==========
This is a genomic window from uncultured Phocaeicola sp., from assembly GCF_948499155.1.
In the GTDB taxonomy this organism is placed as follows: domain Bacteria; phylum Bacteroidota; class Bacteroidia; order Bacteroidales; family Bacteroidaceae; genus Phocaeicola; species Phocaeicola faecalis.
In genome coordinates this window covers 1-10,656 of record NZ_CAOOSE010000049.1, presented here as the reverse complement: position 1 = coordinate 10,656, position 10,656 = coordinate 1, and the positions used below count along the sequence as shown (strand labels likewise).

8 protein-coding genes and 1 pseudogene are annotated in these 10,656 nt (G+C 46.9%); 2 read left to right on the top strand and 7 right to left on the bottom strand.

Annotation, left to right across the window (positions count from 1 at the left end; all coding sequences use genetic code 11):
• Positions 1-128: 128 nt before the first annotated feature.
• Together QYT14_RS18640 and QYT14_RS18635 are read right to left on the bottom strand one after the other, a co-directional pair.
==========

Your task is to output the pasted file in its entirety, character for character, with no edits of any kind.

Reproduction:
This is a genomic window from uncultured Phocaeicola sp., from assembly GCF_948499155.1.
In the GTDB taxonomy this organism is placed as follows: domain Bacteria; phylum Bacteroidota; class Bacteroidia; order Bacteroidales; family Bacteroidaceae; genus Phocaeicola; species Phocaeicola faecalis.
In genome coordinates this window covers 1-10,656 of record NZ_CAOOSE010000049.1, presented here as the reverse complement: position 1 = coordinate 10,656, position 10,656 = coordinate 1, and the positions used below count along the sequence as shown (strand labels likewise).

8 protein-coding genes and 1 pseudogene are annotated in these 10,656 nt (G+C 46.9%); 2 read left to right on the top strand and 7 right to left on the bottom strand.

Annotation, left to right across the window (positions count from 1 at the left end; all coding sequences use genetic code 11):
• Positions 1-128: 128 nt before the first annotated feature.
• Together QYT14_RS18640 and QYT14_RS18635 are read right to left on the bottom strand one after the other, a co-directional pair.